The revelations of international government spying programs by Edward Snowden have permanently changed the nature of policing and thrown up a range of new challenges and obstacles, according to Australian Federal Police high-tech crime boss Tim Morris.
One new challenge in particular, Assistant Commissioner Morris told delegates at yesterday's CeBIT conference, is a new level of sensitivity to data sovereignty and varying models of information regulation, which he insists must relax if modern law enforcement is to keep pace with cyber crime.
"Our traditional notion of evidence and jurisdiction is going to have to be challenged," he said.
"Right now because a cloud server might have its four points attached to a bit of soil in California, this means ofﬁcially that data is held in the US. For law enforcers this means a long and convoluted process of what we call mutual legal assistance - which can take weeks and months to process.
"There is no way this approach can keep up with the contemporary investigation process that we face today."
The "post-Snowden era" has also heightened public concern about government surveillance, with parties such as the Australian Greens working hard to curb the amount of citizen telecommunications metadata that is freely available to the AFP and law enforcement and intelligence peers.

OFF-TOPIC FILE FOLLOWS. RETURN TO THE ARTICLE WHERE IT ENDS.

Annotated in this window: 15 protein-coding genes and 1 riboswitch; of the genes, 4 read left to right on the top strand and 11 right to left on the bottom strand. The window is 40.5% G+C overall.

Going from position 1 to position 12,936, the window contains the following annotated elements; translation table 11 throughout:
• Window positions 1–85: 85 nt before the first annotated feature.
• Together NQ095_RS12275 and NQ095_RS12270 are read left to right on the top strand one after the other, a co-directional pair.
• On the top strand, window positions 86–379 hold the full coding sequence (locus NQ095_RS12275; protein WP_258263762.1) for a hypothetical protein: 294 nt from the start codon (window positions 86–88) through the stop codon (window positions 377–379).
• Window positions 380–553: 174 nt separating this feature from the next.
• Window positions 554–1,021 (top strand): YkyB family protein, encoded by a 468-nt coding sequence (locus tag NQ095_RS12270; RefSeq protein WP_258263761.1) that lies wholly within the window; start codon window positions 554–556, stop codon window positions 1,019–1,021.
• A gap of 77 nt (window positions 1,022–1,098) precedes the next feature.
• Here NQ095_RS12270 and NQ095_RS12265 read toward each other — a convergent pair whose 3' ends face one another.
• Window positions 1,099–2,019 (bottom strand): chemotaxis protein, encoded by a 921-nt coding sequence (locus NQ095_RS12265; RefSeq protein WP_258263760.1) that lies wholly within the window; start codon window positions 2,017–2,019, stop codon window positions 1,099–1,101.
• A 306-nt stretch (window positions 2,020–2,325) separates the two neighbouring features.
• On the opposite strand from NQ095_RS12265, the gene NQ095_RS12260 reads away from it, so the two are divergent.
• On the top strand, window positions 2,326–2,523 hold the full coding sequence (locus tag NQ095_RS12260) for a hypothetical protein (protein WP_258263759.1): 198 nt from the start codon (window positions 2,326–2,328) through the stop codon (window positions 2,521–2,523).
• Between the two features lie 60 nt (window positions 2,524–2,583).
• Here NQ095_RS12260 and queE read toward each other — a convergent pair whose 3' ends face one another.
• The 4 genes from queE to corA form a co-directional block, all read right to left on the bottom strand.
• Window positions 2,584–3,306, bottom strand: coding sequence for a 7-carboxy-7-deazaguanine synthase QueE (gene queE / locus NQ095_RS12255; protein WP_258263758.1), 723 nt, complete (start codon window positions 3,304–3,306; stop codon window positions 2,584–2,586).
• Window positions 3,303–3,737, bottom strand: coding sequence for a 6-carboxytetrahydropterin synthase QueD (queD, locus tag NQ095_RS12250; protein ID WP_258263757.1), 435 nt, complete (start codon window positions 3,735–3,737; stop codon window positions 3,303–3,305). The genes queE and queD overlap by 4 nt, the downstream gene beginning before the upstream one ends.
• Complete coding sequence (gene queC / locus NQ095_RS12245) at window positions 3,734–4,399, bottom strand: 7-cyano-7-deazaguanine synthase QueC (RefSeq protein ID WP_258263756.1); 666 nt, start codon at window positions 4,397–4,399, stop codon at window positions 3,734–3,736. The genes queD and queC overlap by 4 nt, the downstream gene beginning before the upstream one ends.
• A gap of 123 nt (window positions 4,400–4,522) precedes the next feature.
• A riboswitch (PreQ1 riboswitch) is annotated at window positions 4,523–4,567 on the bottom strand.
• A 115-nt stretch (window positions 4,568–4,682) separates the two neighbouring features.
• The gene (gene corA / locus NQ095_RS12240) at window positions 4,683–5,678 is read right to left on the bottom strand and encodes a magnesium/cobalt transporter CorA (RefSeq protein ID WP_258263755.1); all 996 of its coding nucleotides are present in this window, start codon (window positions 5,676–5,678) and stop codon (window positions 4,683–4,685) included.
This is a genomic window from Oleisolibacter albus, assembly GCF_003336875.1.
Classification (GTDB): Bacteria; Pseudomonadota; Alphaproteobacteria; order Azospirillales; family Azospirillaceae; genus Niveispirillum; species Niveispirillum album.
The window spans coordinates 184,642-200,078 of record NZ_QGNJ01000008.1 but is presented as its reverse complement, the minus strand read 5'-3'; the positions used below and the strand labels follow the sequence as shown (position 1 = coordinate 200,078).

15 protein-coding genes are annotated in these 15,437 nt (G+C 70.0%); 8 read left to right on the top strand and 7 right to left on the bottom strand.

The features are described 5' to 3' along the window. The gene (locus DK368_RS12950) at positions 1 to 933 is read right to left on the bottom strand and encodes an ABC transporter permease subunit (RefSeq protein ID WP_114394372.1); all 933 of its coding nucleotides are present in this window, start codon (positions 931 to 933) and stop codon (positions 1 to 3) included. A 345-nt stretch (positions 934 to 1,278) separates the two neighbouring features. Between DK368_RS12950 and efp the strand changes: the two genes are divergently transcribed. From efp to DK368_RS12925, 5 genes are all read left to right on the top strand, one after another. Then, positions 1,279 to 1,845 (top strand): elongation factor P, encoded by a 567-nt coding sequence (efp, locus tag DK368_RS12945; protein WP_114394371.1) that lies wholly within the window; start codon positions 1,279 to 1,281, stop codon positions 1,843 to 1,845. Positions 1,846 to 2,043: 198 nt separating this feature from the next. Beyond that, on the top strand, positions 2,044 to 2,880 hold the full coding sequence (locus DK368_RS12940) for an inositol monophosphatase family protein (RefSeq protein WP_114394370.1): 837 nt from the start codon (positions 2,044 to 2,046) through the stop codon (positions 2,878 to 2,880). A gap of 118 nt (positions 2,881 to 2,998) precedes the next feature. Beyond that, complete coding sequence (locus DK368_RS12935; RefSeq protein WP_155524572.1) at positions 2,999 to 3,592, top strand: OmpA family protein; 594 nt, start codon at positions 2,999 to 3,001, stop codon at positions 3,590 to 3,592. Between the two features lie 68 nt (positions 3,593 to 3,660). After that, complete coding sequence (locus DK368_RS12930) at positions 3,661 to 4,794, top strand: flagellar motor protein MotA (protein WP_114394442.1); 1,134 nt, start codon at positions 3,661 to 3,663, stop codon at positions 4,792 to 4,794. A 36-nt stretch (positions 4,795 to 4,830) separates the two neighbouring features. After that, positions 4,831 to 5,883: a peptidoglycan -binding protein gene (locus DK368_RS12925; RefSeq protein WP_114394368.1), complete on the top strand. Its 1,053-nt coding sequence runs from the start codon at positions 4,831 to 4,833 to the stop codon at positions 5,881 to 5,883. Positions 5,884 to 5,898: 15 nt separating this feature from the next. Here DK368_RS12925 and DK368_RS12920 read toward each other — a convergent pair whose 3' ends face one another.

Morris defended the use of metadata, claiming that without it, many investigations would simply not be worth pursuing.
"Attribution is probably the key to all successful cyber investigations, and it is becoming increasingly difﬁcult," he said.
"In our interconnected world it's not just cyber investigations that need attribution, it is virtually very sort of criminal investigation from rape to murder to kidnapping...That's why you will probably hear agencies such as ours go out and talk about the importance of metadata.
"If we don't satisfactorily have a capacity to attribute, then many investigations just won't be worth taking on in the ﬁrst place."
Morris also warned of what he called a 'very real and pressing' threat - a so-called "black swan event", such as an electronic attack on Australia's ﬁnancial markets.
"Cyber criminals are looking at ways now to exploit markets everyday. So watch this space," he said.
He urged business, particularly the ﬁnancial sector, not to fall into the trap of releasing applications and other products with undercooked security in an effort to be ﬁrst on the market.